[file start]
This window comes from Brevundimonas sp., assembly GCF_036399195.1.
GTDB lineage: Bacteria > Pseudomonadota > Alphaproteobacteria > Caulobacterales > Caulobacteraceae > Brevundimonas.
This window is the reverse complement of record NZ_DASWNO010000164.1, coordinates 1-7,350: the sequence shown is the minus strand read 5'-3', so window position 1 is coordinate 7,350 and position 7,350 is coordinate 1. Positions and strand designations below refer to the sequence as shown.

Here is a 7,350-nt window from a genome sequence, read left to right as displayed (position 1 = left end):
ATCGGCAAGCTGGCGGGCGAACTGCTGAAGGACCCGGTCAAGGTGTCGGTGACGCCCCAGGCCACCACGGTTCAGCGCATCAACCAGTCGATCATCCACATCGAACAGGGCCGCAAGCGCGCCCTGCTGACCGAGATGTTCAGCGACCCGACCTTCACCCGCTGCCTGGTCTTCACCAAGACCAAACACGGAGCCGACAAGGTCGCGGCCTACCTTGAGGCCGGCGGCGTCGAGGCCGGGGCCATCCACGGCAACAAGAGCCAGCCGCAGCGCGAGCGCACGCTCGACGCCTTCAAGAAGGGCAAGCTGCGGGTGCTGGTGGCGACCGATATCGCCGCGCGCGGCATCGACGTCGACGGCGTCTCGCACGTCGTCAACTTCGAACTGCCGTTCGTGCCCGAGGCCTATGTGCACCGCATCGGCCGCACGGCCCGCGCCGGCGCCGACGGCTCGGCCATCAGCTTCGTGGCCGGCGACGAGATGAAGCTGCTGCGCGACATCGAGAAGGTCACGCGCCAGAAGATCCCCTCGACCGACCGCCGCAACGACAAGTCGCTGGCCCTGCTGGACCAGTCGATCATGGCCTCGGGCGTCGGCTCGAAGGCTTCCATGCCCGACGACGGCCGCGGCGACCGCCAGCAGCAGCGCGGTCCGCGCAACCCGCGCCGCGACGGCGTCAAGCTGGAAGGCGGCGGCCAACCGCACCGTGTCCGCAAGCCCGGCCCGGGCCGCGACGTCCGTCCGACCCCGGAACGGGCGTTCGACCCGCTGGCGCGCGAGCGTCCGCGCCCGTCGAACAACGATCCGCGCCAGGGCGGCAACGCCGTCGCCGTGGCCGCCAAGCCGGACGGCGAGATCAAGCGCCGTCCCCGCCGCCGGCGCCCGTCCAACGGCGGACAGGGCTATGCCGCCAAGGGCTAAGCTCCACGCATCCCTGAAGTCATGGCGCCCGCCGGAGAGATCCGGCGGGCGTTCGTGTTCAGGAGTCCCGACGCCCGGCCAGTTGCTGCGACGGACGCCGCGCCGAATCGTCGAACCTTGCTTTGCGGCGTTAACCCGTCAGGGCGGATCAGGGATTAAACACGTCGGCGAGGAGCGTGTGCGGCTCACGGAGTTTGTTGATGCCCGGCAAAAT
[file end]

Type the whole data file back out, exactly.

This window comes from Brevundimonas sp., assembly GCF_036399195.1.
GTDB lineage: Bacteria > Pseudomonadota > Alphaproteobacteria > Caulobacterales > Caulobacteraceae > Brevundimonas.
This window is the reverse complement of record NZ_DASWNO010000164.1, coordinates 1-7,350: the sequence shown is the minus strand read 5'-3', so window position 1 is coordinate 7,350 and position 7,350 is coordinate 1. Positions and strand designations below refer to the sequence as shown.

Here is a 7,350-nt window from a genome sequence, read left to right as displayed (position 1 = left end):
ATCGGCAAGCTGGCGGGCGAACTGCTGAAGGACCCGGTCAAGGTGTCGGTGACGCCCCAGGCCACCACGGTTCAGCGCATCAACCAGTCGATCATCCACATCGAACAGGGCCGCAAGCGCGCCCTGCTGACCGAGATGTTCAGCGACCCGACCTTCACCCGCTGCCTGGTCTTCACCAAGACCAAACACGGAGCCGACAAGGTCGCGGCCTACCTTGAGGCCGGCGGCGTCGAGGCCGGGGCCATCCACGGCAACAAGAGCCAGCCGCAGCGCGAGCGCACGCTCGACGCCTTCAAGAAGGGCAAGCTGCGGGTGCTGGTGGCGACCGATATCGCCGCGCGCGGCATCGACGTCGACGGCGTCTCGCACGTCGTCAACTTCGAACTGCCGTTCGTGCCCGAGGCCTATGTGCACCGCATCGGCCGCACGGCCCGCGCCGGCGCCGACGGCTCGGCCATCAGCTTCGTGGCCGGCGACGAGATGAAGCTGCTGCGCGACATCGAGAAGGTCACGCGCCAGAAGATCCCCTCGACCGACCGCCGCAACGACAAGTCGCTGGCCCTGCTGGACCAGTCGATCATGGCCTCGGGCGTCGGCTCGAAGGCTTCCATGCCCGACGACGGCCGCGGCGACCGCCAGCAGCAGCGCGGTCCGCGCAACCCGCGCCGCGACGGCGTCAAGCTGGAAGGCGGCGGCCAACCGCACCGTGTCCGCAAGCCCGGCCCGGGCCGCGACGTCCGTCCGACCCCGGAACGGGCGTTCGACCCGCTGGCGCGCGAGCGTCCGCGCCCGTCGAACAACGATCCGCGCCAGGGCGGCAACGCCGTCGCCGTGGCCGCCAAGCCGGACGGCGAGATCAAGCGCCGTCCCCGCCGCCGGCGCCCGTCCAACGGCGGACAGGGCTATGCCGCCAAGGGCTAAGCTCCACGCATCCCTGAAGTCATGGCGCCCGCCGGAGAGATCCGGCGGGCGTTCGTGTTCAGGAGTCCCGACGCCCGGCCAGTTGCTGCGACGGACGCCGCGCCGAATCGTCGAACCTTGCTTTGCGGCGTTAACCCGTCAGGGCGGATCAGGGATTAAACACGTCGGCGAGGAGCGTGTGCGGCTCACGGAGTTTGTTGATGCCCGGCAAAAT